Apple looks to SSDs for next year's notebooks

As DailyTech reported earlier this week, companies like Samsung are just now bringing hybrid drives to the market which incorporate traditional spinning discs with 128MB or 256MB of NAND flash memory. However, hybrid hard drive are just a stop-gate measure and many manufacturers (and consumers alike) are looking forward to completely solid-state drives (SSDs) like those from Adtron, SanDisk and Ritek.

SSDs are completely silent, offer greatly increased power efficiency over traditional hard disk drives (HDDs), low response times and in the case of Adtron's latest SSD offerings, quite respectable read/write speeds.

According to Shaw Wu, an analyst for American Technology Research, Apple is looking to introduce subnotebooks next year that will use SSDs. Wu, who had an inside line on Apple's iPhone announcement notes that "The time is right for the flash makers to make a move. Apple, from what we understand, is pretty much ready. The ball is in the flash vendors' court."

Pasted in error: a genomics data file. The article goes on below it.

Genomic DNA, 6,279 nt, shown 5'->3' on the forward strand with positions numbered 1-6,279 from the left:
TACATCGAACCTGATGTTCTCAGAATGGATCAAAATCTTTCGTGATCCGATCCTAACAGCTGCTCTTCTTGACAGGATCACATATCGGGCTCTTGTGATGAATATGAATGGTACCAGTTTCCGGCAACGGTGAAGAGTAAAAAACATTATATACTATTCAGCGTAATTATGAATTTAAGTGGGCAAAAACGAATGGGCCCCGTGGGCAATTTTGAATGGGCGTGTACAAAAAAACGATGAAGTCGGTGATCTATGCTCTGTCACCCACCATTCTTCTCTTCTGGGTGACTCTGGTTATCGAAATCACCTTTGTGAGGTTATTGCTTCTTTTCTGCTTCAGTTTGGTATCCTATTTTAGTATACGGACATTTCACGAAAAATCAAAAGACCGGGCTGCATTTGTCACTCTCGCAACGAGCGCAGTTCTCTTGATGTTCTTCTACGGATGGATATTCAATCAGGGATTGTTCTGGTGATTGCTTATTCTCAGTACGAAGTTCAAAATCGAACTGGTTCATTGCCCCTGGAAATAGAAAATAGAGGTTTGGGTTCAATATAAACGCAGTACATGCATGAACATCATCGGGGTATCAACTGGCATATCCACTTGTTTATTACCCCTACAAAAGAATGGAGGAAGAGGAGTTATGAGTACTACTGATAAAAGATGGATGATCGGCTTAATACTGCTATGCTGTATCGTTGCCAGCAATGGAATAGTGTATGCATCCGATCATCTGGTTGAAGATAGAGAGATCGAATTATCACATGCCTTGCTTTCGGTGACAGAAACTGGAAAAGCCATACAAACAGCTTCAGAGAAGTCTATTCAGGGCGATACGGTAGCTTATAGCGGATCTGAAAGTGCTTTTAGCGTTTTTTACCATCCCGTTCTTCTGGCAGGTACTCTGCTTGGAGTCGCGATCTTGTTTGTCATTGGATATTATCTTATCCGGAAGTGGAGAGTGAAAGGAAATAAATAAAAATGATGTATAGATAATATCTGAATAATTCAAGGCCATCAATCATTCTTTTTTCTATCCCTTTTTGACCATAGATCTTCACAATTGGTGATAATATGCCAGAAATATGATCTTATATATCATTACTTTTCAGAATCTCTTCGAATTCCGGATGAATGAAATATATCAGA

Apple has quite a bit of experience when it comes to flash-based storage. Its iPod Nano and iPod Shuffle both use NAND memory in capacities up to 8GB. Apple's recently announced iPhone also uses NAND memory in capacities of 4GB and 8GB.

Apple subnotebooks, however, would likely require at least 64GB of storage to remain competitive both in terms of storage space and price with HDD-based subnotebooks. Currently 32GB SSDs command roughly a $600 price premium. Given the steady decline in pricing for NAND memory, the premium could be $600 for a 64GB by the time the Apple subnotebooks hit the market.

“Then they pop up and say ‘Hello, surprise! Give us your money or we will shut you down!' Screw them. Seriously, screw them. You can quote me on that.” -- Newegg Chief Legal Officer Lee Cheng referencing patent trolls
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